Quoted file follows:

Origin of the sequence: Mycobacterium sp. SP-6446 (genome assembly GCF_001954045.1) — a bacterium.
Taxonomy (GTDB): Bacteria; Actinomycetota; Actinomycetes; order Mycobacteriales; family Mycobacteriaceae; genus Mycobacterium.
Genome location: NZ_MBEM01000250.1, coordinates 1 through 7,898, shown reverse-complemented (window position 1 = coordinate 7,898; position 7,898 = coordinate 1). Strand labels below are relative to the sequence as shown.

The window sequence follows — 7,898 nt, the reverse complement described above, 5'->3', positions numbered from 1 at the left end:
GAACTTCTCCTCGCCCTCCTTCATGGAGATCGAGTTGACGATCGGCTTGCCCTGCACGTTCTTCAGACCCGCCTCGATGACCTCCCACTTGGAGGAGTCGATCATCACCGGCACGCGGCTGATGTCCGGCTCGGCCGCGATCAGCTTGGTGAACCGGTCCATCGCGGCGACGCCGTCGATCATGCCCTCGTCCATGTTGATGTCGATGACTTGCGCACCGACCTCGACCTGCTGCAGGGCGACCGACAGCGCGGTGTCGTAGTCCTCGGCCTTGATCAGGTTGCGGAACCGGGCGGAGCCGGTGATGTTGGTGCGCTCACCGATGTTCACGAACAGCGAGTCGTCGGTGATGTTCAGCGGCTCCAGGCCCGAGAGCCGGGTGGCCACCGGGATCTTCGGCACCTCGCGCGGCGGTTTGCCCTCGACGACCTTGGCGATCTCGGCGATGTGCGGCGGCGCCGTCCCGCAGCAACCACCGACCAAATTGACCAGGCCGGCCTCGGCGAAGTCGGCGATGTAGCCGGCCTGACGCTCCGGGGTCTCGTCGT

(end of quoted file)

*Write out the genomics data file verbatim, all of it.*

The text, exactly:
Origin of the sequence: Mycobacterium sp. SP-6446 (genome assembly GCF_001954045.1) — a bacterium.
Taxonomy (GTDB): Bacteria; Actinomycetota; Actinomycetes; order Mycobacteriales; family Mycobacteriaceae; genus Mycobacterium.
Genome location: NZ_MBEM01000250.1, coordinates 1 through 7,898, shown reverse-complemented (window position 1 = coordinate 7,898; position 7,898 = coordinate 1). Strand labels below are relative to the sequence as shown.

The window sequence follows — 7,898 nt, the reverse complement described above, 5'->3', positions numbered from 1 at the left end:
GAACTTCTCCTCGCCCTCCTTCATGGAGATCGAGTTGACGATCGGCTTGCCCTGCACGTTCTTCAGACCCGCCTCGATGACCTCCCACTTGGAGGAGTCGATCATCACCGGCACGCGGCTGATGTCCGGCTCGGCCGCGATCAGCTTGGTGAACCGGTCCATCGCGGCGACGCCGTCGATCATGCCCTCGTCCATGTTGATGTCGATGACTTGCGCACCGACCTCGACCTGCTGCAGGGCGACCGACAGCGCGGTGTCGTAGTCCTCGGCCTTGATCAGGTTGCGGAACCGGGCGGAGCCGGTGATGTTGGTGCGCTCACCGATGTTCACGAACAGCGAGTCGTCGGTGATGTTCAGCGGCTCCAGGCCCGAGAGCCGGGTGGCCACCGGGATCTTCGGCACCTCGCGCGGCGGTTTGCCCTCGACGACCTTGGCGATCTCGGCGATGTGCGGCGGCGCCGTCCCGCAGCAACCACCGACCAAATTGACCAGGCCGGCCTCGGCGAAGTCGGCGATGTAGCCGGCCTGACGCTCCGGGGTCTCGTCGT